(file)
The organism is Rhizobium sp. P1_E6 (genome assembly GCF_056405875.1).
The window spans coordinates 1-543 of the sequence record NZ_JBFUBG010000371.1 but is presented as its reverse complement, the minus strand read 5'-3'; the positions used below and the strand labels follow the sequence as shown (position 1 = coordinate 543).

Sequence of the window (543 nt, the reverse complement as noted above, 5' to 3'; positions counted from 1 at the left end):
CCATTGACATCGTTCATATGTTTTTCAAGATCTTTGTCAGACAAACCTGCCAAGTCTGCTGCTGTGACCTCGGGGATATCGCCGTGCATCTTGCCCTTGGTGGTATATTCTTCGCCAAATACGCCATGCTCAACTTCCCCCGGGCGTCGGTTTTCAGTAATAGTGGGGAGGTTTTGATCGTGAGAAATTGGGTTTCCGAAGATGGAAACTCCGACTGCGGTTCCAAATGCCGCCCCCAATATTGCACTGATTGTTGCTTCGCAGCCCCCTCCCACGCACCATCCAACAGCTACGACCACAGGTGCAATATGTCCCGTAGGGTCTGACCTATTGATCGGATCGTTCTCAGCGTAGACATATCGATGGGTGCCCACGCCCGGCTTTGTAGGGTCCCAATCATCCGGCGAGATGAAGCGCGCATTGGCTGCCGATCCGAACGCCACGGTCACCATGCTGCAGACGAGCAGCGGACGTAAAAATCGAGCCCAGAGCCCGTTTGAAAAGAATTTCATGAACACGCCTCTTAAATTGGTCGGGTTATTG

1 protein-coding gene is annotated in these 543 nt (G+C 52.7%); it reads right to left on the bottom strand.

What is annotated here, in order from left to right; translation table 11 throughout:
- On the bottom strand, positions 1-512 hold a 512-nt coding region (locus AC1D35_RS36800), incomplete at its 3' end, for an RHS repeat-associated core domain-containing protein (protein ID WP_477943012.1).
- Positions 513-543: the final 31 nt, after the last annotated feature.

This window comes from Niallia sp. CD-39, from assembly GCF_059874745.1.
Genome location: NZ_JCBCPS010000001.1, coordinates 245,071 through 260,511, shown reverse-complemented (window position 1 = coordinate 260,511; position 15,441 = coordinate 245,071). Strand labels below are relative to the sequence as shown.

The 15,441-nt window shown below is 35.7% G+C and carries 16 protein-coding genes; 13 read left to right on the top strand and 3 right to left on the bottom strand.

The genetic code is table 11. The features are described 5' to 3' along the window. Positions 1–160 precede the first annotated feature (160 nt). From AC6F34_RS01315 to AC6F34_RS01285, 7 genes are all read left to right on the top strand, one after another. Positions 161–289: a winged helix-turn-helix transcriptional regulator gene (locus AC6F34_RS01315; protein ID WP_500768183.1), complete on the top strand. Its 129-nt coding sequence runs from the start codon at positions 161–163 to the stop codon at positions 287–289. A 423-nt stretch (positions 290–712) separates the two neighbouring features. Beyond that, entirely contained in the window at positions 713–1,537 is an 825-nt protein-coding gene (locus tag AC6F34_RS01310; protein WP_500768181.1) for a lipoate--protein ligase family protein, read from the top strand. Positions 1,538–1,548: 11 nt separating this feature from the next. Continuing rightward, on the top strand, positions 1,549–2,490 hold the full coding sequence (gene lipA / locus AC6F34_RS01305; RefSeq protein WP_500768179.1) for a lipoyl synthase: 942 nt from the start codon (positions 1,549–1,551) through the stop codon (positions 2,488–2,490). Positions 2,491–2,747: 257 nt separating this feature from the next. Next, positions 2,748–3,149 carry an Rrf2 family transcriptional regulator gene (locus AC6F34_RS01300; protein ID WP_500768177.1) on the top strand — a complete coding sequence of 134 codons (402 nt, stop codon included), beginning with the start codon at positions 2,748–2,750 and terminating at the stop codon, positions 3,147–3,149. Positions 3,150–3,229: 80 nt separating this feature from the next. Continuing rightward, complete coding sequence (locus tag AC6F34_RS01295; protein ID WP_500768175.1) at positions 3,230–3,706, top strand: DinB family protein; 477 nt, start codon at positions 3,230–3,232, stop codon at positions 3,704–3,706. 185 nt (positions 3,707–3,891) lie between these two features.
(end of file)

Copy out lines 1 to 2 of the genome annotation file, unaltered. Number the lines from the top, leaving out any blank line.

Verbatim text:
The organism is Rhizobium sp. P1_E6 (genome assembly GCF_056405875.1).
The window spans coordinates 1-543 of the sequence record NZ_JBFUBG010000371.1 but is presented as its reverse complement, the minus strand read 5'-3'; the positions used below and the strand labels follow the sequence as shown (position 1 = coordinate 543).